The University of Michigan-Flint has been designated by the National Weather Service (NWS) as a “Storm Ready” university.
“Storm Ready” is a nationwide community preparedness program that uses a grassroots approach to help communities develop plans to handle local severe weather and flooding threats. The program is voluntary and provides communities with clear-cut advice from a partnership between the local NWS weather forecast office and state and local emergency managers.
“The safety of our campus community is one of our major concerns,” said UM-Flint Chancellor Ruth J. Persons. “This designation by the National Weather Service recognizes the university’s on-going preparedness planning to protect the students, faculty and staff in weather related emergencies.”
“The StormReady program helps create collaboration in community preparedness,” said Gail Phelps, emergency preparedness coordinator. “Good planning reduces fear and losses that accompany disasters.”
In early June, as part of qualifying for the designation, a large number of UM-Flint faculty and staff received special training to be SKYWARN spotters. The Environment, Health, and Safety Department hosted National Weather Service trainers, Karen Clark and Phil Kurimski, to conduct two SKYWARN classes. Forty faculty and staff received the training, including employees from Facilities and Operations, Events and Building Management, Recreation Services, Northbank Center, and the Public Safety Department. Representatives from community organizations also attended. The subject matter covered in the class included how thunderstorms develop, storm structures, potential severe weather features, and how to properly report to the weather service. Special instruction was also given on severe weather safety.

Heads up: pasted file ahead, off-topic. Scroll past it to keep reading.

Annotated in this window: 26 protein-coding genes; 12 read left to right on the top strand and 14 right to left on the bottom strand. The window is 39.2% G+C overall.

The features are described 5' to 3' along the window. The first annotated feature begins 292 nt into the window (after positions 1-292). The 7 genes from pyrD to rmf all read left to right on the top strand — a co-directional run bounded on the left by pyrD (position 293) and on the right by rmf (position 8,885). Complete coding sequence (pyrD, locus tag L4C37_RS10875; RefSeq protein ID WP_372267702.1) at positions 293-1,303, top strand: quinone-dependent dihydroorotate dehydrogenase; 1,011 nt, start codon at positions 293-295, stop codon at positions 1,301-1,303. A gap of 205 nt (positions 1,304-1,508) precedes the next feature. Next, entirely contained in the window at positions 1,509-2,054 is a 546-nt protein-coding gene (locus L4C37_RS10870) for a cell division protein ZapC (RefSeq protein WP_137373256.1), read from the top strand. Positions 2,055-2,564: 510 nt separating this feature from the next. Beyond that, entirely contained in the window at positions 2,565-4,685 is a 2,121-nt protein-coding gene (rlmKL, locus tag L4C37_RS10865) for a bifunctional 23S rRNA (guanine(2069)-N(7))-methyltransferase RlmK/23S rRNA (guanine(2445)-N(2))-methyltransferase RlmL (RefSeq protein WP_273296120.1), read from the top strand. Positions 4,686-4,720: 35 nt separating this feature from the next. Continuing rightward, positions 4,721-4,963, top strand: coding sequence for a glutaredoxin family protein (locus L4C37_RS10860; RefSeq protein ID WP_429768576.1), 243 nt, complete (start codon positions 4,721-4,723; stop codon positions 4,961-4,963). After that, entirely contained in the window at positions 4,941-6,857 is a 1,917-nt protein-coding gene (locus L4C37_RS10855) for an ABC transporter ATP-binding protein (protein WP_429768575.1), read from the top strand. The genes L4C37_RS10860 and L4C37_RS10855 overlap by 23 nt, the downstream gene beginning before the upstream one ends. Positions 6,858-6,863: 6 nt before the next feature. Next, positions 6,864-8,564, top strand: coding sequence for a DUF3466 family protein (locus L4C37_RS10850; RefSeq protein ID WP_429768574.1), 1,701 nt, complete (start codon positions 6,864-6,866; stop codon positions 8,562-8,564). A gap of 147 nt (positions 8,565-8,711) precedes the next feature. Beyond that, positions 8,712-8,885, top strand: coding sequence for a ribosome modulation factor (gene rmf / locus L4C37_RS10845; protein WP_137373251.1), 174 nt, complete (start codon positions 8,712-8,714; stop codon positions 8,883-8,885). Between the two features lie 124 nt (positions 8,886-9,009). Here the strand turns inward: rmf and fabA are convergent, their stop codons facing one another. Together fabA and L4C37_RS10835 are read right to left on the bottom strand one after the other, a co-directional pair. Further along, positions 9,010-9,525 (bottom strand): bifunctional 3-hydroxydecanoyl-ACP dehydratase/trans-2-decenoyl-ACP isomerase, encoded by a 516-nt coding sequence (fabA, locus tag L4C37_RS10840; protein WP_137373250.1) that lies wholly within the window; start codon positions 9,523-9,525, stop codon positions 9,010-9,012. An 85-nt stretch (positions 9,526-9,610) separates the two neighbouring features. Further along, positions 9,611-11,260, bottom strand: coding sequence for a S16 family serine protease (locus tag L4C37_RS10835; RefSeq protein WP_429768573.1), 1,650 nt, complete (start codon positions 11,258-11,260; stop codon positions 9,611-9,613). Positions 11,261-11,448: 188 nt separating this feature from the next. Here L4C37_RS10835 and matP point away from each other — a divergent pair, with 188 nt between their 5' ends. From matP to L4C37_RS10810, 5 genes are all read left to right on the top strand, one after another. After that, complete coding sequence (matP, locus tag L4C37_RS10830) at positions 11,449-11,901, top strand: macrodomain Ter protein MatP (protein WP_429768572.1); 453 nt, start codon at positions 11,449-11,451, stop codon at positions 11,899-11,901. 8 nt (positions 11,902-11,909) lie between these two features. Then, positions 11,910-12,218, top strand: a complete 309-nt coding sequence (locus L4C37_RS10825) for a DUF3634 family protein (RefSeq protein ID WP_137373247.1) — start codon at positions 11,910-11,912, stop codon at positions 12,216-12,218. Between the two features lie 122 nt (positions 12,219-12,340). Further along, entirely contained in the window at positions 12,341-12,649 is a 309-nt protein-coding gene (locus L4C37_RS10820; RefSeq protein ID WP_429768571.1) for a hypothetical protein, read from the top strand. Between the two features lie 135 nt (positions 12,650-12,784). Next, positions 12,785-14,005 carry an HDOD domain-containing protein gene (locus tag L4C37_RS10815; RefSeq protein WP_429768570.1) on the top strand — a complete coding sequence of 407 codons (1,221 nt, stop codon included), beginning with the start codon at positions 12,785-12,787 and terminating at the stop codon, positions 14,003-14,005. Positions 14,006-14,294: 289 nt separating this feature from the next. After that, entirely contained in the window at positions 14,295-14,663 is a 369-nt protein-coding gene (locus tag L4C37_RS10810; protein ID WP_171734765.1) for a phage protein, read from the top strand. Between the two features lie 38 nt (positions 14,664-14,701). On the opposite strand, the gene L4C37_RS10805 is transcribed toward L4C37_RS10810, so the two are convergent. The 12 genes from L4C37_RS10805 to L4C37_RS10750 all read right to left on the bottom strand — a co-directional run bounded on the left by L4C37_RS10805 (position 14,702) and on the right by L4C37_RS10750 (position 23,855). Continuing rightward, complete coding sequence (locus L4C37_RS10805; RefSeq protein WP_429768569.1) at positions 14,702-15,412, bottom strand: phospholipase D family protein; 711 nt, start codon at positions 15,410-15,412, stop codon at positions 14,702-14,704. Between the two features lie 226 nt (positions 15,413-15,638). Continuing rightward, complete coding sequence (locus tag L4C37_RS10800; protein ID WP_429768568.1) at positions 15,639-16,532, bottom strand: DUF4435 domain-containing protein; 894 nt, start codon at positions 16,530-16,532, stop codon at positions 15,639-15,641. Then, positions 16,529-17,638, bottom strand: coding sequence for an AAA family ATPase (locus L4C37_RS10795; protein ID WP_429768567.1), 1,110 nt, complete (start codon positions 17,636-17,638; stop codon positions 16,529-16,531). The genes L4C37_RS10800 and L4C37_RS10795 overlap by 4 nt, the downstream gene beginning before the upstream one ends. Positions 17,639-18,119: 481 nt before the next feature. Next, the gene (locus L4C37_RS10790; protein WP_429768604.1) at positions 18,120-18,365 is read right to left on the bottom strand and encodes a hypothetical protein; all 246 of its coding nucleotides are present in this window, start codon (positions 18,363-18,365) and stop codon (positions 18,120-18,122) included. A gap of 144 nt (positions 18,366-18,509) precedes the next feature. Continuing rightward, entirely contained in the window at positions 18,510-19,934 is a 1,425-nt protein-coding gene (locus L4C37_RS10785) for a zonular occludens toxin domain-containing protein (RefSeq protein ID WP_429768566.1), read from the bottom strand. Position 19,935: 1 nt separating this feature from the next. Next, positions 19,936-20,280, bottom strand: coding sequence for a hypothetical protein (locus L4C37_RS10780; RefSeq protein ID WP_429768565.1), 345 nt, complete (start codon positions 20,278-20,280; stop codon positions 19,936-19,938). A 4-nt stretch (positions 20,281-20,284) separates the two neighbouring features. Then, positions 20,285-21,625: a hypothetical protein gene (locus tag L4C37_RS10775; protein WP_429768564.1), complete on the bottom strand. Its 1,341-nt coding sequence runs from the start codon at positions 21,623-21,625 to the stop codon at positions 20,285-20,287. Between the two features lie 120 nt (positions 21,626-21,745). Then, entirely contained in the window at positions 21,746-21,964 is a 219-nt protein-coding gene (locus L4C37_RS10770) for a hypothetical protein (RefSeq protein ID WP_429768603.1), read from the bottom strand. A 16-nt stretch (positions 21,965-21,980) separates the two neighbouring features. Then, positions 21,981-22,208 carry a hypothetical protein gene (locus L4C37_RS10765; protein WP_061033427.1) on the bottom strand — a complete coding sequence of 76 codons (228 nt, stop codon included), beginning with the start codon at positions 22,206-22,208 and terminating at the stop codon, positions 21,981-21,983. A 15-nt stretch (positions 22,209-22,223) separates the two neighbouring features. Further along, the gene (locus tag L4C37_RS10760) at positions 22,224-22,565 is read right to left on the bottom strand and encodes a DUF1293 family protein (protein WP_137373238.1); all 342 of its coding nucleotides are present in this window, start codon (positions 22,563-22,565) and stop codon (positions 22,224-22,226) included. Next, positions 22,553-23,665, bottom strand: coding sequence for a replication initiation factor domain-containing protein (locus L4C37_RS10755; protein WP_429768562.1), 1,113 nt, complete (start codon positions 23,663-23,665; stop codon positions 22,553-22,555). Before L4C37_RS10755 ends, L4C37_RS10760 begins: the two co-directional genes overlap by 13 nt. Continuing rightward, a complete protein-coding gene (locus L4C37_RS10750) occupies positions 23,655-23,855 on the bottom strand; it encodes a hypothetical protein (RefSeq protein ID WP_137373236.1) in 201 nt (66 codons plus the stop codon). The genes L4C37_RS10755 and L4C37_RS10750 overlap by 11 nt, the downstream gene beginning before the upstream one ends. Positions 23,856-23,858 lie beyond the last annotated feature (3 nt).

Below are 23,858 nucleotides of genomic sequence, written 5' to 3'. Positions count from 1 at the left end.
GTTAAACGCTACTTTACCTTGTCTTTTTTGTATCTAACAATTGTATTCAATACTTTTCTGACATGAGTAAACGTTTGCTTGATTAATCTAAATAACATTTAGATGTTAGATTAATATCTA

Other requirements include:
• establish a 24-hour warning point and emergency operations center
• have more than one way to receive severe weather forecasts and warnings and to alert the public
• create a system that monitors local weather conditions
• promote the importance of public readiness through community seminars
• develop a formal hazardous weather plan, which includes training severe weather spotters and holding emergency exercises
A team composed of NWS and local Emergency Management officials visited the campus last October and gave UM-Flint a successful review to all criteria. A formal presentation of the Storm Ready certification is being planned in the spring.
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